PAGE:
Social instability raises the stakes during social grooming among wild male chimpanzees
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AbstractExplaining cooperative behaviour is a fundamental issue for evolutionary biology. The challenge for any cooperative strategy is to minimize the risks of nonreciprocation (cheating) in interactions with immediate costs and delayed benefits. One of a variety of proposed strategies, the raise-the-stakes (RTS) strategy, posits that individuals establish cooperation by increasing investment across interactions from an initial interaction. This model has received little quantitative support, however, probably because individuals of many social species engage in repeated interactions from a young age. In some situations, however, such as following conflicts, after prolonged absences or during social instability, established relationships may become unreliable predictors of future behaviour, creating an environment for RTS. We investigated grooming interactions among wild male chimpanzees, Pan troglodytes, testing RTS in these specific contexts. We found evidence to support the view that male chimpanzees employed RTS during social instability, but not under the other conditions. However, we also found that the duration of episodes (discrete parcels) of grooming was negatively related to aggression risk and in consequence suggest that the patterning of grooming interactions indicative of RTS was less to do with preventing cheating, and more to do with avoiding the elevated risks of intramale aggression during the period of social instability. We interpret the apparent support for RTS in our data as a by-product of the way chimpanzees cope with fluctuating (here, elevated then diminishing) risks of aggression. We suggest that social instability raises the stakes for grooming by creating a more hazardous marketplace in which to trade.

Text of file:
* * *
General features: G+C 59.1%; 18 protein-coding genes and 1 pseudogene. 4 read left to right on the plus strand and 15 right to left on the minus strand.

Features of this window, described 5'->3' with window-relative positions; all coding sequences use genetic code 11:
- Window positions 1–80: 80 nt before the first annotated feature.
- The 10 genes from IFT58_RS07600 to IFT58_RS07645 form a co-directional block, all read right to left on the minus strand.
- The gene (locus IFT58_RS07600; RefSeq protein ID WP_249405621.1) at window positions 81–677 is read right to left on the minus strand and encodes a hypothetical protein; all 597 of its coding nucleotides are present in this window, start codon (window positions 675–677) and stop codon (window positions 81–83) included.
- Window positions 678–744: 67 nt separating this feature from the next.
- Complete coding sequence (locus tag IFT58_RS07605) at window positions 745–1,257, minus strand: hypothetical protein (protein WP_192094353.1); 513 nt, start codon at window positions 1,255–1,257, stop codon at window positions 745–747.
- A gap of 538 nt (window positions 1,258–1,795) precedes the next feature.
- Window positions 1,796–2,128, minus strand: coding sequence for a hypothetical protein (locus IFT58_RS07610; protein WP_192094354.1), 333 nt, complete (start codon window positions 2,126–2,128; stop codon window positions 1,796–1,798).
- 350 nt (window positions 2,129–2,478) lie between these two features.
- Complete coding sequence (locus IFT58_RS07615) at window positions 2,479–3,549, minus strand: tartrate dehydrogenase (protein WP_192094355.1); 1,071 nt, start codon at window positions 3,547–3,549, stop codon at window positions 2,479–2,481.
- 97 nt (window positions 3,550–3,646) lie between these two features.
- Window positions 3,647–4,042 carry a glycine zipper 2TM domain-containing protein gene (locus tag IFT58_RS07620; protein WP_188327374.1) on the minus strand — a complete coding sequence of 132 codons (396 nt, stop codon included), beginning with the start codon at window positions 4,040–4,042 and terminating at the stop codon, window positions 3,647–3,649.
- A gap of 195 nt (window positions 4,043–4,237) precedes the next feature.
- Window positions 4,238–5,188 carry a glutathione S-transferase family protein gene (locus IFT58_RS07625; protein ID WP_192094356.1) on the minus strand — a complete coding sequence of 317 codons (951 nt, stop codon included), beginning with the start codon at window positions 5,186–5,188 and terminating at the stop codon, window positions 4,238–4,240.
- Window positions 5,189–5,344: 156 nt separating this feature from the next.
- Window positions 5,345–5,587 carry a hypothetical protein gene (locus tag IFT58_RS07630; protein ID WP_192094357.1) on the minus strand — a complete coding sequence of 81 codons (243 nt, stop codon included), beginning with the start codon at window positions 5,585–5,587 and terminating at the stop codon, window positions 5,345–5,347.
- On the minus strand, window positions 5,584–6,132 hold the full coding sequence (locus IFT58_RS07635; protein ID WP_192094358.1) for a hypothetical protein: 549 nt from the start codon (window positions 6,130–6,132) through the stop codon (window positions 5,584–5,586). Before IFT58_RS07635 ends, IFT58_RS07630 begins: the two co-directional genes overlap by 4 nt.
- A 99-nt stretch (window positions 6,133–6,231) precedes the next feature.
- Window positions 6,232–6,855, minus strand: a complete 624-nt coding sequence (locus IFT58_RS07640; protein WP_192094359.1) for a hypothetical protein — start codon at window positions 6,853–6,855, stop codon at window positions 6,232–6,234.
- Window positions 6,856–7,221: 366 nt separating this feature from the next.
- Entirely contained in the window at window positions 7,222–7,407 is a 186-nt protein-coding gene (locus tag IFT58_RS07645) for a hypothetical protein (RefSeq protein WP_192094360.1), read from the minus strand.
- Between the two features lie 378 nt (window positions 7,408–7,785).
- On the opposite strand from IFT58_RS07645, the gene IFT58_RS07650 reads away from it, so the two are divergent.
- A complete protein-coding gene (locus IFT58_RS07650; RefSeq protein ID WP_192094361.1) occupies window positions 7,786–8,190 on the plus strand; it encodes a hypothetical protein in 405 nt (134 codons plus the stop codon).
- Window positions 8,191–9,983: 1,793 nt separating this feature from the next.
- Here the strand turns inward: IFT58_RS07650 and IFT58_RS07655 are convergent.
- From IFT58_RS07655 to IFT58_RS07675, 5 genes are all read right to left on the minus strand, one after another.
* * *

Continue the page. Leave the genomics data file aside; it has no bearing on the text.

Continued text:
CitationKaburu, S., and Newton-Fisher, N.E. (2013) Social instability raises the stakes during social grooming among wild male chimpanzees, Animal Behaviour, 86 (3) pp. 519-527
SponsorsThe Wenner-Gren Foundation (no. 8216) and the Leverhulme Trust (no. F/00236/Z)
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